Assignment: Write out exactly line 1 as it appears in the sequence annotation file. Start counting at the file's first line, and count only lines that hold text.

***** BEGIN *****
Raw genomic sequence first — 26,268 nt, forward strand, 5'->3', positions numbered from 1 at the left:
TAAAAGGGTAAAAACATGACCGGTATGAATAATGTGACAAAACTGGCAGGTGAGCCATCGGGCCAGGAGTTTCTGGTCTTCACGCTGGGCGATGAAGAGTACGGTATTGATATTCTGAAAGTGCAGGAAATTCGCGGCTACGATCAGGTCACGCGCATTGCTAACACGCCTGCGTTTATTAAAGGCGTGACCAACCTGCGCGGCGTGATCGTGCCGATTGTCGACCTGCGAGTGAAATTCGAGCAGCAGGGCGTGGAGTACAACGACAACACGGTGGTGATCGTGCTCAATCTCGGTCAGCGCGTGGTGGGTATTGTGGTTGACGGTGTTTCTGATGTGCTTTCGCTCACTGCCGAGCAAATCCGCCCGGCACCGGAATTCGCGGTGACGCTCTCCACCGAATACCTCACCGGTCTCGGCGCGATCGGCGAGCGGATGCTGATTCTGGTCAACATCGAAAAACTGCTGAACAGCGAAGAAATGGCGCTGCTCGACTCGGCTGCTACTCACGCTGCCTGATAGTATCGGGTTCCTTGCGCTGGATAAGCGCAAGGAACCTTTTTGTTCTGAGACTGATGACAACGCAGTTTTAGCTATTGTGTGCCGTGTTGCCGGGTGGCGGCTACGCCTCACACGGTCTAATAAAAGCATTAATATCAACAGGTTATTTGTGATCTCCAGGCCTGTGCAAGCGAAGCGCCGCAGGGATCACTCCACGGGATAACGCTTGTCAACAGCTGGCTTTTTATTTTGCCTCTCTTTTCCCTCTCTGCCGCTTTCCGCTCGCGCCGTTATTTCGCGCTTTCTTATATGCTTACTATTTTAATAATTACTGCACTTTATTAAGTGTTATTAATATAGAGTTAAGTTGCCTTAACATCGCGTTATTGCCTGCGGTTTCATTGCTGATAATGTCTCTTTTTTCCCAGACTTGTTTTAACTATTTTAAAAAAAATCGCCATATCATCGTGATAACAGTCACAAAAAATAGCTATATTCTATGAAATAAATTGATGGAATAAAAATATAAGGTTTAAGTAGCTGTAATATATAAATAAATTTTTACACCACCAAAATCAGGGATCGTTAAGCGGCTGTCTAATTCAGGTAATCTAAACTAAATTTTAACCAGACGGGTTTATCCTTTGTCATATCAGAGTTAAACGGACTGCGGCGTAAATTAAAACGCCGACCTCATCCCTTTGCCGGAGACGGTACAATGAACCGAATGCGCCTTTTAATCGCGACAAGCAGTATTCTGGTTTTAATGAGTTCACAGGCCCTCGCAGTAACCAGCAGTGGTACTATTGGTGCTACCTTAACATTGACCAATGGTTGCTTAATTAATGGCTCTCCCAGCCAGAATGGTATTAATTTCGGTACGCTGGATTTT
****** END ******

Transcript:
Raw genomic sequence first — 26,268 nt, forward strand, 5'->3', positions numbered from 1 at the left: